Predictive Analytics And The Business Of Certainty
Want to make really smart decisions for your company? It's simple as looking into the future and assessing the data--a service that a few young companies dealing in "predictive analytics" are selling.
Business swims in a sea of data. No matter what line of work you’re in--publishing, healthcare, retail, food service, drug-dealing--your business operates in a vast, swirling matrix of information. How many people are interested in your product? When do they show most interest? How much of your product should you produce? Where, when, and how should you sell it?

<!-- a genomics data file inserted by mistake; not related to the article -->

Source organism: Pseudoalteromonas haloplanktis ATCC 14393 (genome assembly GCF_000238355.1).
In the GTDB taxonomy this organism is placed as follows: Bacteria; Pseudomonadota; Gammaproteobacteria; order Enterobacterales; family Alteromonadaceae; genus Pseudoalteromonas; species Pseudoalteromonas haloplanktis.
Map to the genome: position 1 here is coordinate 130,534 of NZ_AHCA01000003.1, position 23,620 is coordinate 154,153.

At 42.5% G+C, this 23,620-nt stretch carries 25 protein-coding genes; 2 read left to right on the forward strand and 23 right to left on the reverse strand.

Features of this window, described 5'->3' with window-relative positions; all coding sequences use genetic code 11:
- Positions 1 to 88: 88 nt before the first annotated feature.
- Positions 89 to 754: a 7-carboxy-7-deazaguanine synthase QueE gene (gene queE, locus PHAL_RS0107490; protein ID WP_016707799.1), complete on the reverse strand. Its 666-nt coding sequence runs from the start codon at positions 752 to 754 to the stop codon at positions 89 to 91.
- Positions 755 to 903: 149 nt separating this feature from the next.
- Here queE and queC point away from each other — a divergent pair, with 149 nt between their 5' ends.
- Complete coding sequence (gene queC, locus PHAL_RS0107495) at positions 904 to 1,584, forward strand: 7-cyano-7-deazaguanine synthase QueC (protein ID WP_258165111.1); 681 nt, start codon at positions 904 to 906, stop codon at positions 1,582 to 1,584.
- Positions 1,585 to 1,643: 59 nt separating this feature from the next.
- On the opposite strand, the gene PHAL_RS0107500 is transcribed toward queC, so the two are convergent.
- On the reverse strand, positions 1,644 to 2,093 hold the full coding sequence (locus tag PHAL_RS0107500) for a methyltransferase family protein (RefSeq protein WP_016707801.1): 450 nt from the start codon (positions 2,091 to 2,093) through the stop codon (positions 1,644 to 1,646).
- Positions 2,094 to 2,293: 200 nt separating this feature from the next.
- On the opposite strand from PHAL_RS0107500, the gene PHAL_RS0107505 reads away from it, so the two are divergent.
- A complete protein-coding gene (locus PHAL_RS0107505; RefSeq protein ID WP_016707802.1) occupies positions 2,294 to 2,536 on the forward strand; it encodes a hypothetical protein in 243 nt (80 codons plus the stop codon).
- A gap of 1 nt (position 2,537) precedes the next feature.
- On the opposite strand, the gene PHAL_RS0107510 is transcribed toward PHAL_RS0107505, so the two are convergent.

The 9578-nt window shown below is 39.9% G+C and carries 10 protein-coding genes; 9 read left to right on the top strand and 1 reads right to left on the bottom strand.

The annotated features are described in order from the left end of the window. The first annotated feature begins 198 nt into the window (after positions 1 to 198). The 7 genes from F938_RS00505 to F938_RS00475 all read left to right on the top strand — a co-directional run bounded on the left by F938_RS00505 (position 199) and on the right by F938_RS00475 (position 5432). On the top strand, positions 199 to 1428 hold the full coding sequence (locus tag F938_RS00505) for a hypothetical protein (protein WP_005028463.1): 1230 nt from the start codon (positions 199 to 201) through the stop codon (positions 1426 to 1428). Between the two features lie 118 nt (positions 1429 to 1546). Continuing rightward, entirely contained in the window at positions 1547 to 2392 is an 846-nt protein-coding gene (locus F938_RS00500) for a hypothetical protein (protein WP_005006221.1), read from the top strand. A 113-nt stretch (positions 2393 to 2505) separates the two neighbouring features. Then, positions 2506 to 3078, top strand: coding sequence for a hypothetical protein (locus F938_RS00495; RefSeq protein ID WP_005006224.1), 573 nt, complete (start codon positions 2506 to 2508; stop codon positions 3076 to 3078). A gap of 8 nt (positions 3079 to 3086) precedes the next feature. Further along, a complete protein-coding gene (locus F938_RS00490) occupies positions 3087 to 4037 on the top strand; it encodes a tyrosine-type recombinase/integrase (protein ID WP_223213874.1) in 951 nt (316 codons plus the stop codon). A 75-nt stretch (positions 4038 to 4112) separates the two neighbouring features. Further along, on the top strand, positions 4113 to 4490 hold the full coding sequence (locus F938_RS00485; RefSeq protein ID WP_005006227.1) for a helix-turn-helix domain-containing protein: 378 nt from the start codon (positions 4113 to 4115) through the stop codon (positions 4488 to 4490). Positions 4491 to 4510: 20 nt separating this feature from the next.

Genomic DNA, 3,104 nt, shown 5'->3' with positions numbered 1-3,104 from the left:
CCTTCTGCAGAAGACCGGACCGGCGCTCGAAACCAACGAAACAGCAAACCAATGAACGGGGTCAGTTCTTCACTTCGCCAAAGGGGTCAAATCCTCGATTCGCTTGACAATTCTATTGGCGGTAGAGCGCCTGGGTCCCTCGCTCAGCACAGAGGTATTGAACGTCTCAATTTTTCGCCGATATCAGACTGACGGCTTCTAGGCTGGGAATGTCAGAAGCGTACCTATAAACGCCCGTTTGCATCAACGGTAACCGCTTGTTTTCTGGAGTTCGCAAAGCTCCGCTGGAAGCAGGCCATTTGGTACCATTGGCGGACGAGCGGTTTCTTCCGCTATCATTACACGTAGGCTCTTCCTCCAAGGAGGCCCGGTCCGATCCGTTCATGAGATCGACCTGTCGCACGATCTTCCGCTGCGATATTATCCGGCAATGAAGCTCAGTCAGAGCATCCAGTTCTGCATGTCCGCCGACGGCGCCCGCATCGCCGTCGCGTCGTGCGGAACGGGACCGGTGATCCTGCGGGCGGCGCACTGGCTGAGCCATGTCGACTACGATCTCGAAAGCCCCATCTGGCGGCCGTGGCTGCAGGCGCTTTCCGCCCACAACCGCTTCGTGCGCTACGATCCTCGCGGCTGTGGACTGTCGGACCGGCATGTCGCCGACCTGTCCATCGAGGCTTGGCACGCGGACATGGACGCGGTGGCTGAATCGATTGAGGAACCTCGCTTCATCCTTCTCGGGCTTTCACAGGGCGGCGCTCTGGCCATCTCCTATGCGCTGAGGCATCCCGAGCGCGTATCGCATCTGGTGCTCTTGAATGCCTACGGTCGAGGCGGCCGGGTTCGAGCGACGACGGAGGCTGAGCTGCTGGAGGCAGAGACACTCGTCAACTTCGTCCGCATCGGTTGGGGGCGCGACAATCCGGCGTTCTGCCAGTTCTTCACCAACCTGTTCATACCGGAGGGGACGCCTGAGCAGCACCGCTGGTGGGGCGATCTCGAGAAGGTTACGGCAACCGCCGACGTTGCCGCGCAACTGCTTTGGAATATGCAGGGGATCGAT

Data crunching giants like IBM and SAP have long mined and analyzed data for businesses, offering predictions about what actions will help their bottom line--“predictive analytics,” to use the industry buzzword. But the cost of such services has typically been so high--a price tag in the millions, if consulting services are added, is not altogether unheard of--as to limit their use to major corporations. Now, for the first time, a few smaller players are promising small and medium-sized businesses that they, too, can use predictive analytics to better forecast what actions will yield a greater profit.
Take, for instance, web publishing. Web publishers have traditionally been content with “real-time analytics”--that is, information about how readers are interacting with their site
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